• ‘Kawaii’ may translate as loveable, but love is not the emotion of cuteness, in the same way that happiness is not the same as awe. (Getty Images)Source: Getty Images
Present a photo of a baby and puppy and wait for the 'aww' response. But should this sound actually be recognised as a real human emotion?
By
Yasmin Noone

Source:
Griffith University
29 Nov 2016 - 5:03 PM  UPDATED 30 Nov 2016 - 9:56 AM

Cuddly animals, adorable babies or endearing gestures from a partner – whatever the cute level – are usually met with a reaction of “aww”.

Now, a Griffith University researcher wants to match this sound with a classified human emotion, alongside such feelings as anger, fear, surprise and disgust.

Professor Ralf Buckley of Griffith’s School of Environment suggests that meaning must be attributed to the ‘aww’ response, given its cross-cultural prevalence.  

In a new paper, published today in Frontiers in Psychology, Prof Buckley highlights that while there are terms for 'cute' across languages – for example, ‘kawaii’ in Japanese – none contain a single term for the corresponding emotional response.

‘Kawaii’ may translate as loveable, but love is not the emotion of cuteness, in the same way that happiness is not the same as awe. Instead, says Professor Buckley, research in this field is forced to use blended terms such as cute-emotion, cute-affect, or kawaii-feeling.

“Indeed, there is remarkably little published research on this emotion, relative to other human emotions such as fear where social, behavioural, physiological, and neurological as well as psychological perspectives have been studied,” explains Prof Buckley.

“Lots of cultures and languages have words for cute, but none have formal names for the emotion. Why does a name matter? Because people don't think about things without names.”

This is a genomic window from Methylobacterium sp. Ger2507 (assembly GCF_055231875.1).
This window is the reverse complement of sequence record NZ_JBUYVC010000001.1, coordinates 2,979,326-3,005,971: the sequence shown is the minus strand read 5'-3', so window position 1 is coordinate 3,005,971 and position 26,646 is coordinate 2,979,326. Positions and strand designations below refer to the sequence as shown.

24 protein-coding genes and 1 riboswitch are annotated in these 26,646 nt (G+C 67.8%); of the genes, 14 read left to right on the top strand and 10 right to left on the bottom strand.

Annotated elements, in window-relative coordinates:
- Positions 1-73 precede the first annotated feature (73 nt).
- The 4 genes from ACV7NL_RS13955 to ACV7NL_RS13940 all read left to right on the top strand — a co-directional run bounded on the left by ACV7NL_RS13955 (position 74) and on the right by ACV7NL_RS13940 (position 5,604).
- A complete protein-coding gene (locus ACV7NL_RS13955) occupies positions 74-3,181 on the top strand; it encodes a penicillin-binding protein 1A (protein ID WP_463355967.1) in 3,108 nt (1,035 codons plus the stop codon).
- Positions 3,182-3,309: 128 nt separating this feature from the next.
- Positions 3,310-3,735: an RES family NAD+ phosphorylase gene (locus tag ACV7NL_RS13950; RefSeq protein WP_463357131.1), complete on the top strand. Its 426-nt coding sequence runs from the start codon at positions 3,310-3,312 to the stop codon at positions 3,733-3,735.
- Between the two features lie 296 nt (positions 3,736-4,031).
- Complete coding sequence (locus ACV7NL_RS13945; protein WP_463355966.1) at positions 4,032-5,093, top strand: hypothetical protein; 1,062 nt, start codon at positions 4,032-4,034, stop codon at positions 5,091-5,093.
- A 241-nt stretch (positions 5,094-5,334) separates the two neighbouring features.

Professor Buckley says the linguistic deficiency is particularly surprising since cute-emotion has considerable biological significance.

“Lots of cultures and languages have words for cute, but none have formal names for the emotion. Why does a name matter? Because people don't think about things without names.”

“Cute-emotion is principally a response to neotenic or baby-animal characteristics, such as big round eyes, small size, and softness,” he says.

“People experience a specific emotion when they see something cute.  

“These characteristics are involved in human mate selection and human parental care. Cuteness also has social functions, used in design and sales such as clothing, toys and videos etc. 

“What do you say if you see something really cute?  In English, probably, "aww", so that's the new name for cute-emotion!”

According to the study, released today, there are more than 1000 research publications on emotions such as fear, applying social, behavioral, physiological, and neurological as well as psychological perspectives.

However, there are less than 10 studies on the ‘cute-emotion’.

Professor Buckley suggests that more research should be conducted into cute-emotion to better understand its interaction with other human emotions.

“Cute-emotion is principally a response to neotenic or baby-animal characteristics, such as big round eyes, small size, and softness."

The subject of emotions is a hotly debated one in the realm of science. Many psychologists follow the theory of Robert Plutchik's wheel of emotions, which identifies eight basic human emotions - joy, sadness, trust, disgust, fear, anger, surprise, and anticipation.

Meanwhile, other researchers believe there are around six or seven basic emotions experienced by humans around the world. This theory is based on Facial Action Coding System (FACS), a taxonomy that measures the movements of all the face's 42 muscles as well as the movements of the head and eyes.

Research released from University of Glasgow in 2014 finds that challenged the established view that there are six basic emotions: anger, fear, surprise, disgust, happiness and sadness.

Scientists analysed 42 facial muscles, responsible for creating human emotional expressions, to conclude there are four basic human emotions, excluding anger and disgust from the list.

The thought behind this is that four emotions (sadness, fear, surprise and happiness) are the most basic experienced by humans, and other more complicated emotions have developed as mankind as biologically evolved.

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